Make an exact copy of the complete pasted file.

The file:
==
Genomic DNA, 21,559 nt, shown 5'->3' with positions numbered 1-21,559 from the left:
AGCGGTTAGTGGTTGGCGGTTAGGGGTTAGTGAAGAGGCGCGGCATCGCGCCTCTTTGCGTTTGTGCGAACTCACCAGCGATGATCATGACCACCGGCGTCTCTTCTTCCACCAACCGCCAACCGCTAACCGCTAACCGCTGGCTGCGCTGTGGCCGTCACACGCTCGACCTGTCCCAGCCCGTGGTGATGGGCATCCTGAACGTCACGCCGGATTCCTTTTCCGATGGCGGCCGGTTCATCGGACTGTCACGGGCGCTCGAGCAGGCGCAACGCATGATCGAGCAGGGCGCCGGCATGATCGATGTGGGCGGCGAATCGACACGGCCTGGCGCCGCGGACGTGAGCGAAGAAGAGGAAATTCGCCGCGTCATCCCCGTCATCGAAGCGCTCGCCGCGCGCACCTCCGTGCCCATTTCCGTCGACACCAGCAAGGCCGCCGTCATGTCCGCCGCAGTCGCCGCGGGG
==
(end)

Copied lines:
Genomic DNA, 21,559 nt, shown 5'->3' with positions numbered 1-21,559 from the left:
AGCGGTTAGTGGTTGGCGGTTAGGGGTTAGTGAAGAGGCGCGGCATCGCGCCTCTTTGCGTTTGTGCGAACTCACCAGCGATGATCATGACCACCGGCGTCTCTTCTTCCACCAACCGCCAACCGCTAACCGCTAACCGCTGGCTGCGCTGTGGCCGTCACACGCTCGACCTGTCCCAGCCCGTGGTGATGGGCATCCTGAACGTCACGCCGGATTCCTTTTCCGATGGCGGCCGGTTCATCGGACTGTCACGGGCGCTCGAGCAGGCGCAACGCATGATCGAGCAGGGCGCCGGCATGATCGATGTGGGCGGCGAATCGACACGGCCTGGCGCCGCGGACGTGAGCGAAGAAGAGGAAATTCGCCGCGTCATCCCCGTCATCGAAGCGCTCGCCGCGCGCACCTCCGTGCCCATTTCCGTCGACACCAGCAAGGCCGCCGTCATGTCCGCCGCAGTCGCCGCGGGG